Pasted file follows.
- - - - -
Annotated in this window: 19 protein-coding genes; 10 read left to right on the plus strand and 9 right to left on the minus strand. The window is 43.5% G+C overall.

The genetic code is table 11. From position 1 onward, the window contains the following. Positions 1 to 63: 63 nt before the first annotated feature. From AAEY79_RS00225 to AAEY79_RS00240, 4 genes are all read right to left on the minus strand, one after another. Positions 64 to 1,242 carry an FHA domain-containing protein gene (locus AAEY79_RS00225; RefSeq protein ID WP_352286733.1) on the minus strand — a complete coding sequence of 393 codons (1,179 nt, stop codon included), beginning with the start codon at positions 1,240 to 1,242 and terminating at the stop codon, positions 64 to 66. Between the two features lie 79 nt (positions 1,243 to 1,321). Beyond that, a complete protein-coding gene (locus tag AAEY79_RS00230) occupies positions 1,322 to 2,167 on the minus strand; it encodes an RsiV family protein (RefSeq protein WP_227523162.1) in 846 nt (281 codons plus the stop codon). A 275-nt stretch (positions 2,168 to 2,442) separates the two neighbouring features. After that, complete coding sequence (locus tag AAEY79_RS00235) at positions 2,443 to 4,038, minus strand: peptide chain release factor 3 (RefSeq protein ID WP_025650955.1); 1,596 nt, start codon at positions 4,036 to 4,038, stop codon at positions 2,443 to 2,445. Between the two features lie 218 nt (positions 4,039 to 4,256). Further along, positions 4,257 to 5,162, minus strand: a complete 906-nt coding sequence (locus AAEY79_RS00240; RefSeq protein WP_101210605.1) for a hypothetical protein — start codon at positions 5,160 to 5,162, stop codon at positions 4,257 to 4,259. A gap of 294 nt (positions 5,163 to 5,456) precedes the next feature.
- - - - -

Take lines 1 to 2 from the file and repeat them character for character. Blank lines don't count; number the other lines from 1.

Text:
Annotated in this window: 19 protein-coding genes; 10 read left to right on the plus strand and 9 right to left on the minus strand. The window is 43.5% G+C overall.

The genetic code is table 11. From position 1 onward, the window contains the following. Positions 1 to 63: 63 nt before the first annotated feature. From AAEY79_RS00225 to AAEY79_RS00240, 4 genes are all read right to left on the minus strand, one after another. Positions 64 to 1,242 carry an FHA domain-containing protein gene (locus AAEY79_RS00225; RefSeq protein ID WP_352286733.1) on the minus strand — a complete coding sequence of 393 codons (1,179 nt, stop codon included), beginning with the start codon at positions 1,240 to 1,242 and terminating at the stop codon, positions 64 to 66. Between the two features lie 79 nt (positions 1,243 to 1,321). Beyond that, a complete protein-coding gene (locus tag AAEY79_RS00230) occupies positions 1,322 to 2,167 on the minus strand; it encodes an RsiV family protein (RefSeq protein WP_227523162.1) in 846 nt (281 codons plus the stop codon). A 275-nt stretch (positions 2,168 to 2,442) separates the two neighbouring features. After that, complete coding sequence (locus tag AAEY79_RS00235) at positions 2,443 to 4,038, minus strand: peptide chain release factor 3 (RefSeq protein ID WP_025650955.1); 1,596 nt, start codon at positions 4,036 to 4,038, stop codon at positions 2,443 to 2,445. Between the two features lie 218 nt (positions 4,039 to 4,256). Further along, positions 4,257 to 5,162, minus strand: a complete 906-nt coding sequence (locus AAEY79_RS00240; RefSeq protein WP_101210605.1) for a hypothetical protein — start codon at positions 5,160 to 5,162, stop codon at positions 4,257 to 4,259. A gap of 294 nt (positions 5,163 to 5,456) precedes the next feature.